14 June 2012 | News | By BioSpectrum Bureau
Venus gets US patent for drug that fights superbugs
Venus Remedies is planning to launch this drug in India under the brand name ELORES
Bangalore: Venus Remedies, a research-based Indian global pharmaceutical company, has received a patent from the US Patent Office for a new drug product CSE1034, which is an antibiotic adjuvant entity (AAE). It has been found to be effective against a wide range of drug-resistant infections, including the superbugs such as carbapenemase resistant Metallobetalactamses (MBL) strains.
Dr Mufti Suhail Sayeed, vice president, Venus Medical Research Centre, said, "The US patent of CSE 1034 for Venus Remedies is a landmark development for initiating the process of commercialization of this novel drug, designed specifically to target growing bacterial resistance mechanisms."
Venus Remedies is planning to launch this drug in India under the brand name ELORES and is planning to have a pre IND meeting with US FDA for fast track approval of this product.
Dr Manu Chaudhary, joint managing director-VMRC, elaborated about the drug. "This unique antibiotics adjuvant entity creates a synergistic effect due to its activity on AMRINGER (acquired multiple resistance in gram negative enterococci and rods) that stops development and spread of bacterial resistance. Experience with clinical studies on more than 1000 patients have indicated approximately 20-30 percent reduction in cost of therapy compared to conventional therapies being used," said Dr Chaudhary.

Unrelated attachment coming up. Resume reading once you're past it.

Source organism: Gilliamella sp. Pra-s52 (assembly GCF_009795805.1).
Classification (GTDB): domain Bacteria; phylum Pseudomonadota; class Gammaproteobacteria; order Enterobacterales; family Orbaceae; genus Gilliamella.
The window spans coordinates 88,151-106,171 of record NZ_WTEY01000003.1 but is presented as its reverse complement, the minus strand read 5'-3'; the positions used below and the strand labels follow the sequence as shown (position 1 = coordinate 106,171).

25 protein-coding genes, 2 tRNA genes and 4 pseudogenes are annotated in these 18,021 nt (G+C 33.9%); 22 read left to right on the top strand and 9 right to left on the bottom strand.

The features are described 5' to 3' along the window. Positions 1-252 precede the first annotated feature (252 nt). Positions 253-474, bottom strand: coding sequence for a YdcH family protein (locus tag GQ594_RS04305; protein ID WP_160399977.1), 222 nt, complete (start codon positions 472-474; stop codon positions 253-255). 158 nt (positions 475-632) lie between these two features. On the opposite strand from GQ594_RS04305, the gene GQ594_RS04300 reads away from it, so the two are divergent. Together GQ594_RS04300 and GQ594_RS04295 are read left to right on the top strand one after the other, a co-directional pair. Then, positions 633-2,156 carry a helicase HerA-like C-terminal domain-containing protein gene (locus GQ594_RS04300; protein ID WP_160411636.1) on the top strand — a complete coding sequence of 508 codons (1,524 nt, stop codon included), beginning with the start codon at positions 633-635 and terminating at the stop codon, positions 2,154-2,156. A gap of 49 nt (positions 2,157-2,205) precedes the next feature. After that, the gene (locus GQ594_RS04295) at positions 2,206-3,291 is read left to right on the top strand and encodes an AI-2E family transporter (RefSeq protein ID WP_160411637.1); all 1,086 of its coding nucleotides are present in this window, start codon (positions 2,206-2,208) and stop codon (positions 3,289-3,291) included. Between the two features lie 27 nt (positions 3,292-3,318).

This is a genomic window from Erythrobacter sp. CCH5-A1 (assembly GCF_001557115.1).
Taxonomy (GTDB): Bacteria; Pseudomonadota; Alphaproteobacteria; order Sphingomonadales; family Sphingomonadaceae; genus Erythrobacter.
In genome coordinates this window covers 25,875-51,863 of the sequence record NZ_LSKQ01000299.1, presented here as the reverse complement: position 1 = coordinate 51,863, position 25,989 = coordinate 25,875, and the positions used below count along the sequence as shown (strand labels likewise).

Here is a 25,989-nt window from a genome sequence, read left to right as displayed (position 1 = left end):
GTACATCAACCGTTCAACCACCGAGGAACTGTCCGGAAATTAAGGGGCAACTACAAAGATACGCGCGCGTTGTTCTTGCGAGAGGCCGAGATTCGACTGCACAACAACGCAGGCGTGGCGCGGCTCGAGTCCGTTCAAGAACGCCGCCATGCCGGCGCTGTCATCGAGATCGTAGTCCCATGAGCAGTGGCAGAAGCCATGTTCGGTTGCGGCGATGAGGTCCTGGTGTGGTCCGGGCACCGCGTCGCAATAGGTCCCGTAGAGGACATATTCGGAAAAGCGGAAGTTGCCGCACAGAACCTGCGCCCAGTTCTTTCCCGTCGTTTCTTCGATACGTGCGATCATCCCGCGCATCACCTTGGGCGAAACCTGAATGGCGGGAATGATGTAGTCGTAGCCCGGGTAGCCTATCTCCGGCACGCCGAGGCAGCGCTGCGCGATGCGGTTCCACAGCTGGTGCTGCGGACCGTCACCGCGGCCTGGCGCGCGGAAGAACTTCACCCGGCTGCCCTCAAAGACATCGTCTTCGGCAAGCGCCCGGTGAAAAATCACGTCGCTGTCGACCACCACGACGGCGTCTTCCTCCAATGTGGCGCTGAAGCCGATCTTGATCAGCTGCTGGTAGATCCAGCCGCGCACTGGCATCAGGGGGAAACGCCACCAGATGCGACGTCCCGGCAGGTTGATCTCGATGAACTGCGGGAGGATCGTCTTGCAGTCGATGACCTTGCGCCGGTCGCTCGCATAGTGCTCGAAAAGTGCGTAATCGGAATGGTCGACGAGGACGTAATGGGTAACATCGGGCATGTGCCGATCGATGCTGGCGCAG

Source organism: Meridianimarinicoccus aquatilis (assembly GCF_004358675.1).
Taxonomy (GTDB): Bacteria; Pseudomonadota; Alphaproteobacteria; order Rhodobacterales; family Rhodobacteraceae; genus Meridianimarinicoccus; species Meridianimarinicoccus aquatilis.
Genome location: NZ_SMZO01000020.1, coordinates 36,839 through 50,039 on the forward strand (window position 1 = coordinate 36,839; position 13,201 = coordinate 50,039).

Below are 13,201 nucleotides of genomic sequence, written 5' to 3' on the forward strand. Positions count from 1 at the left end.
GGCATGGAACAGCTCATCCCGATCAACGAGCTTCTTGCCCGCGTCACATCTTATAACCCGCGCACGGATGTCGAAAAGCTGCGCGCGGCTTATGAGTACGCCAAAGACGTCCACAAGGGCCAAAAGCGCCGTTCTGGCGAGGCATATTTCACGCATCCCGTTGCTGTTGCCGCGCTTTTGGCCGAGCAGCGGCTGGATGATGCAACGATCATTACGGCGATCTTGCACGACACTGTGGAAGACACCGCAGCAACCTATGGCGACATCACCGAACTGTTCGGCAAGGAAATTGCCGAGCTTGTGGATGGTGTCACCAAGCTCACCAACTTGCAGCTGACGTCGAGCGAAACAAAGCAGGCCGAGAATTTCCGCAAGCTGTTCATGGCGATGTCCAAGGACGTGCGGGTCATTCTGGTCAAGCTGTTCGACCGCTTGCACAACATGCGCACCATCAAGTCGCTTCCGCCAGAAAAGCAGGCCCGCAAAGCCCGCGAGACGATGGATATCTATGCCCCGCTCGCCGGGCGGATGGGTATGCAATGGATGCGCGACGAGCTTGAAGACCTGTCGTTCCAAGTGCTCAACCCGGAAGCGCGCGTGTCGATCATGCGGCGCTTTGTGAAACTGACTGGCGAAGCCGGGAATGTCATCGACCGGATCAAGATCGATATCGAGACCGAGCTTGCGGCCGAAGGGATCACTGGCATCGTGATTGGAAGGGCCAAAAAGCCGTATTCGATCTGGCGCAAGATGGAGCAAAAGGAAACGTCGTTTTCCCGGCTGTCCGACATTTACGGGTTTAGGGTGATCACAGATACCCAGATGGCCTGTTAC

World over, antibiotic resistance is beginning to pose a major problem for combating bacterial infections. In India, 10-30% of patients admitted to hospitals and nursing homes contract nosocomial infections, agaisnt which the drug has been found to be effective. Studies conducted in hospitals across India have shown that the novel antibiotic adjuvant entity is suitable for the treatment of a range of infections affecting lower respiratory tract, urinary tract, skin & skin structure, bone & joint and conditions like meningitis, septicaemia, acute otitis media. The drug has been found safe while effectively dealing with hospital acquired (nosocomial) infections involving metallobetalactamase and other resistant strains such as E. coli, K. pneumoniae, P. aeruginosa and A. baumanni, with reduced drug induced toxicity resulting in lesser adverse effects.
Anti-infective pharmaceuticals segment in India is the largest contributor to domestic pharmaceutical sales, contributing around 17percent of the $11 bn (according to the 2011 PwC report) market. The antibiotics segment, which is growing at a pace of over 20% per annum, are estimated to have a share of around 12% in the overall antibiotics market in India.